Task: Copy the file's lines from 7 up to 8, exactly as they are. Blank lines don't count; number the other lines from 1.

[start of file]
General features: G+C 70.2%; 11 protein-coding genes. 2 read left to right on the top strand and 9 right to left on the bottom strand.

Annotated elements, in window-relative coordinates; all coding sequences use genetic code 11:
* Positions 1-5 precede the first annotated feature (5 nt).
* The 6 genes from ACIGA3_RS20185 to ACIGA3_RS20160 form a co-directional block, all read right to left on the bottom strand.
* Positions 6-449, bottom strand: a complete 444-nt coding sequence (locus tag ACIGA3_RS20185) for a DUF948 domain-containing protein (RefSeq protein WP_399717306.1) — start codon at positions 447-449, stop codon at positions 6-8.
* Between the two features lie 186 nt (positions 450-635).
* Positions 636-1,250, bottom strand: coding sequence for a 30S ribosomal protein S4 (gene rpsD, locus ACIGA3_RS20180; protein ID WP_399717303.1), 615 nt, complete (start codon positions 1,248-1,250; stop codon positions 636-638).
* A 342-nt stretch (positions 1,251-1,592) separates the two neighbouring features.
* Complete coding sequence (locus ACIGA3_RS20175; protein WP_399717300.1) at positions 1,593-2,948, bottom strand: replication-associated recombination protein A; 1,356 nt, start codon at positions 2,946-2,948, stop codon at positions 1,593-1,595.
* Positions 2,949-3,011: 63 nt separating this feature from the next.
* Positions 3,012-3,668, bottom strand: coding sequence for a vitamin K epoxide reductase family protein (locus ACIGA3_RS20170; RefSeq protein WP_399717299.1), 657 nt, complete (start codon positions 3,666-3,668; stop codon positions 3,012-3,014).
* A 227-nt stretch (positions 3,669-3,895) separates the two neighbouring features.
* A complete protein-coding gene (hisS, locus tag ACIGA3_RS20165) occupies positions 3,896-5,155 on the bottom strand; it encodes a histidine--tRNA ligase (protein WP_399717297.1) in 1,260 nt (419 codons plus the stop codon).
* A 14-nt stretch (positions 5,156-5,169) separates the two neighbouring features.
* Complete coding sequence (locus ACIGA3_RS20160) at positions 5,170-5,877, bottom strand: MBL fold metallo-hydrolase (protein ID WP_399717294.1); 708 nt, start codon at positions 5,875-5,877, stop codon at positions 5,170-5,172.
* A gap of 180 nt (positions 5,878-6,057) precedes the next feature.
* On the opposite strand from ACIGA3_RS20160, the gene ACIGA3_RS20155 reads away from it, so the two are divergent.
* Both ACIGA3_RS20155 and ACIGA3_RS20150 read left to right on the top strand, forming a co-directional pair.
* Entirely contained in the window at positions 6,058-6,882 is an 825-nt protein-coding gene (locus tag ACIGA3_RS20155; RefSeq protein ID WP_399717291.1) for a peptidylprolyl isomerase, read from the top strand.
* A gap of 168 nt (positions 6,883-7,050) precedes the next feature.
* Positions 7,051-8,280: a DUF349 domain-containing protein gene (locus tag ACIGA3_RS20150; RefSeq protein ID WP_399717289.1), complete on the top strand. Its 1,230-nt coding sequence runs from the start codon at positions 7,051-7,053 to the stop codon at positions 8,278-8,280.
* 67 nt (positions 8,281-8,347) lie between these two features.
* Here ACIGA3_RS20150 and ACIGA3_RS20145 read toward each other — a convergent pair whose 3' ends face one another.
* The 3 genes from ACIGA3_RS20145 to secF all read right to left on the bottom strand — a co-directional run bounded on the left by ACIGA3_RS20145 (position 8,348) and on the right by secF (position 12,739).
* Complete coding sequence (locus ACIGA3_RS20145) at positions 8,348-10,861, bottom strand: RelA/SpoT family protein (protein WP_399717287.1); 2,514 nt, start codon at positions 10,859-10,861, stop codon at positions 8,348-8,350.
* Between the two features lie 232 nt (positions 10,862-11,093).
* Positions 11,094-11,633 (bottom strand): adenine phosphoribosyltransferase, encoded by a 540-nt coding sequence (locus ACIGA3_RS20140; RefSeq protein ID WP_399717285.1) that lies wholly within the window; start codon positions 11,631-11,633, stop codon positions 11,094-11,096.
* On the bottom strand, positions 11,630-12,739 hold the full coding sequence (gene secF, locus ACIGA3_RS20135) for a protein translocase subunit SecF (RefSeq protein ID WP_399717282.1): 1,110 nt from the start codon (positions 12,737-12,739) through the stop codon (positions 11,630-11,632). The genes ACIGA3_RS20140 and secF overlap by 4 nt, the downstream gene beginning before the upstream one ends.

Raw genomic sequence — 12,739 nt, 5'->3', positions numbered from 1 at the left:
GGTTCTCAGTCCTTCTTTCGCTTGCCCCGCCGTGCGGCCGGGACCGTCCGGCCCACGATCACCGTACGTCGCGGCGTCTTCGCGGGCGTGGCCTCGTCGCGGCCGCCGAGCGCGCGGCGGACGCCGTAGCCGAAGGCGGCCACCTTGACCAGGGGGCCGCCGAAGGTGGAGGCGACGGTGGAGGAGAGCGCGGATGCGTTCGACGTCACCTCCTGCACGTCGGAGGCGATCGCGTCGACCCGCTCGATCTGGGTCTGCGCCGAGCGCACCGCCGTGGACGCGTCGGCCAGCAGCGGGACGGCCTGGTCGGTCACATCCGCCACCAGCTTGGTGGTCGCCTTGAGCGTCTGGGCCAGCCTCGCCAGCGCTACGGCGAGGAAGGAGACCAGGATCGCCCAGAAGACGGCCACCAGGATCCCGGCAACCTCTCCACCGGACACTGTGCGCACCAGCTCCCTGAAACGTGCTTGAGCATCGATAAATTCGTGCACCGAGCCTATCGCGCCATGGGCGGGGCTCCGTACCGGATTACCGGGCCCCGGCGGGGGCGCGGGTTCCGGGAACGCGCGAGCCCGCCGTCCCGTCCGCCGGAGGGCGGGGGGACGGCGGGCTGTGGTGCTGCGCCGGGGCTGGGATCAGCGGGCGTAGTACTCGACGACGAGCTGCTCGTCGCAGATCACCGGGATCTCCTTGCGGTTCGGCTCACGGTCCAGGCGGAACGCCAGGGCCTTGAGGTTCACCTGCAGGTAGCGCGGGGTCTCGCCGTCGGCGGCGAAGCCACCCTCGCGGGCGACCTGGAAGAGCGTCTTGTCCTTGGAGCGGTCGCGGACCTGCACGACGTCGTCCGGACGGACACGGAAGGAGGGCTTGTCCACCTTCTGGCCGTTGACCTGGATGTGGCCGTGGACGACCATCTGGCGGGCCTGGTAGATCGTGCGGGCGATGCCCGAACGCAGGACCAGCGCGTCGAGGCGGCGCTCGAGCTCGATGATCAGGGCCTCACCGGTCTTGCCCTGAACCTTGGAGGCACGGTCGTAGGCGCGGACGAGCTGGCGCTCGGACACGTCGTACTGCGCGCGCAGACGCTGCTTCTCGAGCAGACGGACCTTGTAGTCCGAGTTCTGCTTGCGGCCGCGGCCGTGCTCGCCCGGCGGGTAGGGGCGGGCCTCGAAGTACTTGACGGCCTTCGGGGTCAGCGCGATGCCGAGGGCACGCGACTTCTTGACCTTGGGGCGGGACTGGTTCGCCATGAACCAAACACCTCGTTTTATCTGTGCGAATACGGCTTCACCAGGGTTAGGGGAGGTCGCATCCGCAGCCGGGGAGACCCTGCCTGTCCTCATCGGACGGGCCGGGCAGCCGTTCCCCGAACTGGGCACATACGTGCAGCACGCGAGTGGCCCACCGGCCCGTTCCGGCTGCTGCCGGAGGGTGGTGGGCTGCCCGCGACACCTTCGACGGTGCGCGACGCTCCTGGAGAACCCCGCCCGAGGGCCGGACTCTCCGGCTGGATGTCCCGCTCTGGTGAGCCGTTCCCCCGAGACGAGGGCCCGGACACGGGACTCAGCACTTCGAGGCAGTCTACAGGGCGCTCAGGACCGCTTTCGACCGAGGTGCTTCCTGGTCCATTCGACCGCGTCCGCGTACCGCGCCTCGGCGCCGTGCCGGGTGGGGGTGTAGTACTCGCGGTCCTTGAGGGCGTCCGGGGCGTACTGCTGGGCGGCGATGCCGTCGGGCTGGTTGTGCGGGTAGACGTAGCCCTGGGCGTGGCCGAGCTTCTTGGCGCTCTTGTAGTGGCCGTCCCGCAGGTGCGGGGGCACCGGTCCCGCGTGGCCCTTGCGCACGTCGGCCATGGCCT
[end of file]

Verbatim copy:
* Positions 636-1,250, bottom strand: coding sequence for a 30S ribosomal protein S4 (gene rpsD, locus ACIGA3_RS20180; protein ID WP_399717303.1), 615 nt, complete (start codon positions 1,248-1,250; stop codon positions 636-638).
* A 342-nt stretch (positions 1,251-1,592) separates the two neighbouring features.